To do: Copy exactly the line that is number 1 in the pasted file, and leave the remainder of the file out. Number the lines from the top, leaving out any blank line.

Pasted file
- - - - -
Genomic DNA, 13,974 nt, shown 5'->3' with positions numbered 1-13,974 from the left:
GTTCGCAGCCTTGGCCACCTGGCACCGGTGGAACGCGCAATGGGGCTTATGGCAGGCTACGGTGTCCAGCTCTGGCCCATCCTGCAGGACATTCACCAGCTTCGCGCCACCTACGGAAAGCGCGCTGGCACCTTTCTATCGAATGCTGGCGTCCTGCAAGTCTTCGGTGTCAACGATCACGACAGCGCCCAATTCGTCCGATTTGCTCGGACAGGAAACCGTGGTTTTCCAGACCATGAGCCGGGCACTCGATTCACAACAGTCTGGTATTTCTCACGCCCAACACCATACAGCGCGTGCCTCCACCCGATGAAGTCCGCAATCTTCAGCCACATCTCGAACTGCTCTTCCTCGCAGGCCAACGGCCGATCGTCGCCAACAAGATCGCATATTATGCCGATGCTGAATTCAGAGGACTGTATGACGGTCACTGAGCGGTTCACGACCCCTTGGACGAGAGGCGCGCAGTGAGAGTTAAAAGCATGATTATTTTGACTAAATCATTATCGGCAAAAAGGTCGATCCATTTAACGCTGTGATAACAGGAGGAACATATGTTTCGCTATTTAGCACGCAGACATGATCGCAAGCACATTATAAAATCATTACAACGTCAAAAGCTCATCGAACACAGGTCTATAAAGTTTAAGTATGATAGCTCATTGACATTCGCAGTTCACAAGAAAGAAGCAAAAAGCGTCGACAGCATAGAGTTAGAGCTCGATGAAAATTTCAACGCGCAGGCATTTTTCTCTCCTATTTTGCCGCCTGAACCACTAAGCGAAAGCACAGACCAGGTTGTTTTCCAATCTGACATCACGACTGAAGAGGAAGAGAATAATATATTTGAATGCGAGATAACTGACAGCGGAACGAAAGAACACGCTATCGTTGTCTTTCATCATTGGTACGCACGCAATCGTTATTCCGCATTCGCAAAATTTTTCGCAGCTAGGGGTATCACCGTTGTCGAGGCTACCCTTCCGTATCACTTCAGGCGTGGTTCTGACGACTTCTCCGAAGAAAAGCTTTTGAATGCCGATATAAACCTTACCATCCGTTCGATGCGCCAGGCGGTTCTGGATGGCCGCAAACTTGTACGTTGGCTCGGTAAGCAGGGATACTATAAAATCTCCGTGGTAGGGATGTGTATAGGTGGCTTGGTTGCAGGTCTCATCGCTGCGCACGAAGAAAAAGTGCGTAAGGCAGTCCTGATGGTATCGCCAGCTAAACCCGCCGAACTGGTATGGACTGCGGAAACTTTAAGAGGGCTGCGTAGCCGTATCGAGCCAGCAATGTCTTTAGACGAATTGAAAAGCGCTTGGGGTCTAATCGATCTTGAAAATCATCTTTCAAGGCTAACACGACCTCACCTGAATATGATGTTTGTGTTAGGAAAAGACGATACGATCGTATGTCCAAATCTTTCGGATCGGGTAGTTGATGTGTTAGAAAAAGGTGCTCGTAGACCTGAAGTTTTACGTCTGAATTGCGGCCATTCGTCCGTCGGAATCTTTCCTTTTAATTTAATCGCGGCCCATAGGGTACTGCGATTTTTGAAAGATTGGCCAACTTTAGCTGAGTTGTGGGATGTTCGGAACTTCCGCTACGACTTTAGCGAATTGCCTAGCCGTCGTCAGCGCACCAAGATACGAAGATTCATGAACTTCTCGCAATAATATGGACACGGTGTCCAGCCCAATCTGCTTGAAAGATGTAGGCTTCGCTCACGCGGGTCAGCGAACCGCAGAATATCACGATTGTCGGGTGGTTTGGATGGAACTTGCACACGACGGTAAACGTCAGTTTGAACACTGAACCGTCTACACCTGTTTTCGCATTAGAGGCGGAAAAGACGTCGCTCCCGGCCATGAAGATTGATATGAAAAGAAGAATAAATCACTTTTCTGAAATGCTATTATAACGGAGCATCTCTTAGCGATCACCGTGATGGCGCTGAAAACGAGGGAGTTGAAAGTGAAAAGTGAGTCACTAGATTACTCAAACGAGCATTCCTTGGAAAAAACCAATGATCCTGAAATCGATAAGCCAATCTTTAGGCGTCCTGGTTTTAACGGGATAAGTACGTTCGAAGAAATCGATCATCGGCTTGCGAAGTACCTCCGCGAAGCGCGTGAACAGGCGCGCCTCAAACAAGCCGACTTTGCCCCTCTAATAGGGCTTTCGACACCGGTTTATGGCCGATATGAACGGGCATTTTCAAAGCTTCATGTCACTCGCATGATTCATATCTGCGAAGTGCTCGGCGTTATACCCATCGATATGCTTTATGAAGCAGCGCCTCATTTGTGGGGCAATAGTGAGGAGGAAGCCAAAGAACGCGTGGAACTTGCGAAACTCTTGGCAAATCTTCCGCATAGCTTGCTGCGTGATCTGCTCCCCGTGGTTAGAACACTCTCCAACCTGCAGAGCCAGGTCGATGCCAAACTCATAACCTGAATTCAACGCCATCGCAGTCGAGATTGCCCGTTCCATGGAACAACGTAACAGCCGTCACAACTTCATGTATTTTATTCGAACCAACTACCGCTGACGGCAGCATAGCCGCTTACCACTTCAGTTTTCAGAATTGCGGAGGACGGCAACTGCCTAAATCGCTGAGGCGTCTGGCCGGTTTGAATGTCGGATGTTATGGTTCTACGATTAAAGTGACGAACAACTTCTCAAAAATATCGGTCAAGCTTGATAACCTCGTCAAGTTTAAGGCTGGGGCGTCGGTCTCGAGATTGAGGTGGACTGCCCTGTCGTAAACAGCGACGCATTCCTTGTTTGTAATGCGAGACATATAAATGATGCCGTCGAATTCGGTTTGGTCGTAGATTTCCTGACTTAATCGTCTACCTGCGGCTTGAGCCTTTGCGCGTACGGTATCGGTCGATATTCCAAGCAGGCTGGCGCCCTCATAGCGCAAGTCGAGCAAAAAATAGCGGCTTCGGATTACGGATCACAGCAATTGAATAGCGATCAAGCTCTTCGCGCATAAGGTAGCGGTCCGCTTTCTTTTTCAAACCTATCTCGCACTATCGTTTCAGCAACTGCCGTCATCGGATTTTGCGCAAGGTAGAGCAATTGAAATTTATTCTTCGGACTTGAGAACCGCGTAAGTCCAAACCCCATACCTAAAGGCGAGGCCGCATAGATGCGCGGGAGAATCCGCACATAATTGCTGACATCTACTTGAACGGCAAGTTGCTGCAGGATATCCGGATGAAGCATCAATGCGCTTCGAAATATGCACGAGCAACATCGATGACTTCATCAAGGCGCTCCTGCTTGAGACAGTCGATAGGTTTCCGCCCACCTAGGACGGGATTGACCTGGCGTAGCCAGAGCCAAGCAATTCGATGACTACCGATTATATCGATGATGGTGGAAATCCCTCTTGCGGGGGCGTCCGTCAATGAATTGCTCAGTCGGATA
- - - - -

Genomic DNA, 13,974 nt, shown 5'->3' with positions numbered 1-13,974 from the left: